Liz is a New York prostitute/model whom tries to go straight by having an affair with a good-natured guy, named Michael, only to have her employer, Sam, and his mafia connections refuse to let her leave the business.
Investigators search for soldiers' missing bodies, and hear unbelievable rumors about zombies. Dismissing those rumors they set out to investigate. After two men are found dead, CIA ... See full summary »
An imprisoned model recalls the debached times with her degenerate boss, her drug dealer, and a clean-cut young man whom wants her to quit her nude modeling profession to make a life for herself elsewhere.
Sweeney Todd, a barber, and Maggie Lovett, a baker, join forces to commit a series of brutal, gory murders in London with a little help from Tobias Ragg, an employee of Maggie' bakery who abducts a number of customers from the barber shop and kills them and helps the couple make "meat pies" out of the dead victims for sale. Written by
Milligan attempts to do the story of Sweeney Todd with a budget of $50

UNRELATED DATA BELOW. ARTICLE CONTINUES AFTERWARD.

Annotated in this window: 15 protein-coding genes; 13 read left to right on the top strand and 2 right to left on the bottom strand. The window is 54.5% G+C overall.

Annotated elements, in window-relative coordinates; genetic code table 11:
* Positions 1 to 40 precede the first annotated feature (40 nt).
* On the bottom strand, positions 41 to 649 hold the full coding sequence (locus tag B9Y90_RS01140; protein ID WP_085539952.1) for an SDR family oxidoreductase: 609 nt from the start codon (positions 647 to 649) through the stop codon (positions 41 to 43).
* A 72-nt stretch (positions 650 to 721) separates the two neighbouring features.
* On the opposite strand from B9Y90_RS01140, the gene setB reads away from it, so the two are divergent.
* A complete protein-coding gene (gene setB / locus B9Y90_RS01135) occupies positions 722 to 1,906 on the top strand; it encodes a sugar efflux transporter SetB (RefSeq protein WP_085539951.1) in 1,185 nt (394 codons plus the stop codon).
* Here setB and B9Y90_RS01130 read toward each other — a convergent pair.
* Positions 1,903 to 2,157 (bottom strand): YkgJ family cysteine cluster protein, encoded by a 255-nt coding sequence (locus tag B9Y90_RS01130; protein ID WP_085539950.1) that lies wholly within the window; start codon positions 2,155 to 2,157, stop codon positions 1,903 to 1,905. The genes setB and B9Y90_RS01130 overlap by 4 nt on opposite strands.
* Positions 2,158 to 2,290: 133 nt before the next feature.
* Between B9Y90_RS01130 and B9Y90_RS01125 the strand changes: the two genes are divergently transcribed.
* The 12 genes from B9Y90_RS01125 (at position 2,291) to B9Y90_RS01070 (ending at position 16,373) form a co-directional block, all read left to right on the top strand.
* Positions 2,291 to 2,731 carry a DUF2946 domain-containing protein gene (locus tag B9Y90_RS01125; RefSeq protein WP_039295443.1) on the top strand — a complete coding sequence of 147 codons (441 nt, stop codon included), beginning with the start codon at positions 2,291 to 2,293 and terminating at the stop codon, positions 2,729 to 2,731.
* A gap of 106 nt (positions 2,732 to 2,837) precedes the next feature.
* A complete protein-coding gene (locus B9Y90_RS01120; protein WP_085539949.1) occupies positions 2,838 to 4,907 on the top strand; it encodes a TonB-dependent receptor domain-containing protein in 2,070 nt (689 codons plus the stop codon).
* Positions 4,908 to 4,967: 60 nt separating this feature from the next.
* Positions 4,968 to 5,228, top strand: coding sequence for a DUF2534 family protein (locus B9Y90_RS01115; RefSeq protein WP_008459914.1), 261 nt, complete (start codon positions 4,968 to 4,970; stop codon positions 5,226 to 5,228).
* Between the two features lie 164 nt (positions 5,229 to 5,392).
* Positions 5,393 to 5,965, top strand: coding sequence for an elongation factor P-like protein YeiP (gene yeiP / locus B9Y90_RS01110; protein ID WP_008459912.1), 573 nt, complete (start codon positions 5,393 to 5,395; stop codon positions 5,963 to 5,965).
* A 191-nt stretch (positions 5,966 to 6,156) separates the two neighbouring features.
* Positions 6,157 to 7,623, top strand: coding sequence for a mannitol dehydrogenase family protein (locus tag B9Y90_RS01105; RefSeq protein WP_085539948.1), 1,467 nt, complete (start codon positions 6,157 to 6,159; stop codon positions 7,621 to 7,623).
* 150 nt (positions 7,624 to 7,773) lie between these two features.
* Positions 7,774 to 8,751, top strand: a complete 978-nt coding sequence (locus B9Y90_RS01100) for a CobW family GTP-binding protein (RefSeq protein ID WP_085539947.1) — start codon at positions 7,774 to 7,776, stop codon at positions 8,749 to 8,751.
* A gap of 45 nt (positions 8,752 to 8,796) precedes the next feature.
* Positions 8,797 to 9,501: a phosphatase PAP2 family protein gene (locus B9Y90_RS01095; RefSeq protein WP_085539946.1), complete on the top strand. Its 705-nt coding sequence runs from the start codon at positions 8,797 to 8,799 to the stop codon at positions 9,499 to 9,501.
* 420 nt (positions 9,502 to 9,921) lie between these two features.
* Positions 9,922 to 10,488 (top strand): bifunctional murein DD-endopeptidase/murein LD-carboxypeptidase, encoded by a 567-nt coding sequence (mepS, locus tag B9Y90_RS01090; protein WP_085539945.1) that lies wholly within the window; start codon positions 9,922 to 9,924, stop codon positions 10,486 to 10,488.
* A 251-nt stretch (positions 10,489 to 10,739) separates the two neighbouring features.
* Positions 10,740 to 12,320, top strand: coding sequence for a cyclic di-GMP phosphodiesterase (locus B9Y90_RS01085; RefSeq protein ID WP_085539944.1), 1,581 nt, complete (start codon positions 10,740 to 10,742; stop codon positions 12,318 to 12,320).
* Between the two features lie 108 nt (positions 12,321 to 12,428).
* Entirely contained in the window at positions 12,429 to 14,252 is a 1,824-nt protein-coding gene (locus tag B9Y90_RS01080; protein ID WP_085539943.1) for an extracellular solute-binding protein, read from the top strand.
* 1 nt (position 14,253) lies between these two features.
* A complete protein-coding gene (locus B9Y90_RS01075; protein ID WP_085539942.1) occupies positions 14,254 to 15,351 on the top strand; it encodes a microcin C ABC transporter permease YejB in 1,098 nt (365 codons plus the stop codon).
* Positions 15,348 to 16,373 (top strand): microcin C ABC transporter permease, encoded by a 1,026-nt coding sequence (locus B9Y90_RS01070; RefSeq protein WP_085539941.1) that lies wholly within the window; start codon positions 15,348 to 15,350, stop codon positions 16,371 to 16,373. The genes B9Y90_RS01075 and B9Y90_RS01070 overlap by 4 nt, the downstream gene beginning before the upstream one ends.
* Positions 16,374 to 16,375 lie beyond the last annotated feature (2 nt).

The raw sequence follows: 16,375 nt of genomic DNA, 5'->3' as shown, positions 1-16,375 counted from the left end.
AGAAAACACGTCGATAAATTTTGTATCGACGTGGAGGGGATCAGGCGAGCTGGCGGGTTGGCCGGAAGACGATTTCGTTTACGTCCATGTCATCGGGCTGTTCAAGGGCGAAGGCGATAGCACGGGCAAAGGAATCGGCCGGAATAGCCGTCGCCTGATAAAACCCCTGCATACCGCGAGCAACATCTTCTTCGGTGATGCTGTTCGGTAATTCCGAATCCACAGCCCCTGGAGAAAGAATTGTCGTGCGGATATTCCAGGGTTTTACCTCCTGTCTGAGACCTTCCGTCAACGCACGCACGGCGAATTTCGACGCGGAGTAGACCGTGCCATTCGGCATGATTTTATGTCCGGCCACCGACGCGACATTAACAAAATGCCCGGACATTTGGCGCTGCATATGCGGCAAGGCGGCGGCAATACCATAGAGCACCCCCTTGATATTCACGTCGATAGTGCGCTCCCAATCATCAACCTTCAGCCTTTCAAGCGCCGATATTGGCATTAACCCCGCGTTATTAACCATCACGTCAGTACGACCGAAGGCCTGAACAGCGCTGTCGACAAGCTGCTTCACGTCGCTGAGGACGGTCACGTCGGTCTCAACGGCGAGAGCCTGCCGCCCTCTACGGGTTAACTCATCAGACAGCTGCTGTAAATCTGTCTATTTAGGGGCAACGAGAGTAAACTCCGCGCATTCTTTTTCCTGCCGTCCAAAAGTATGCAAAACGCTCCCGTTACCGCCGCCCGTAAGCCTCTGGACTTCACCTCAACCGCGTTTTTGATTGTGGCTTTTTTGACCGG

Ooof! The Demon Barber of Fleet Street (John Miranda) lets you know his business right away as he cuts a man's throat in the first three minutes (he pulls a towel over the victim's face and the guy reacts as if he is being pulled back, despite his attacker letting go at one point). Sweeney pockets the valuables and the rest goes into the meat pies of Mrs. Lovett (Jane Hilary). Things get complicated when good girl shop worker Johanna (Annabella Wood) wonders where her boyfriend disappeared to. Good God! Only Andy Milligan could drag down the exploitation material found in the Todd story. You know what the other adaptations of that Penny Dreadful were missing? How about looooong scenes of people talking and talking and talking. To be fair, there is about a minute of pretty good stuff in here, mostly coming from some meat cleaver attacks. Milligan recreates the 19th century about as well as I can waltz and I'm pretty sure one scene has a shot of a modern era heater in the back and light switches. Miranda's Sweeney looks like a cross between Abraham Lincoln and Bowzer from Sha Na Na, but he is, surprisingly, a decent actor. The rest of the cast is there, local theater English accents and all. Look for "fortnight" to be said twice within the first ten minutes.
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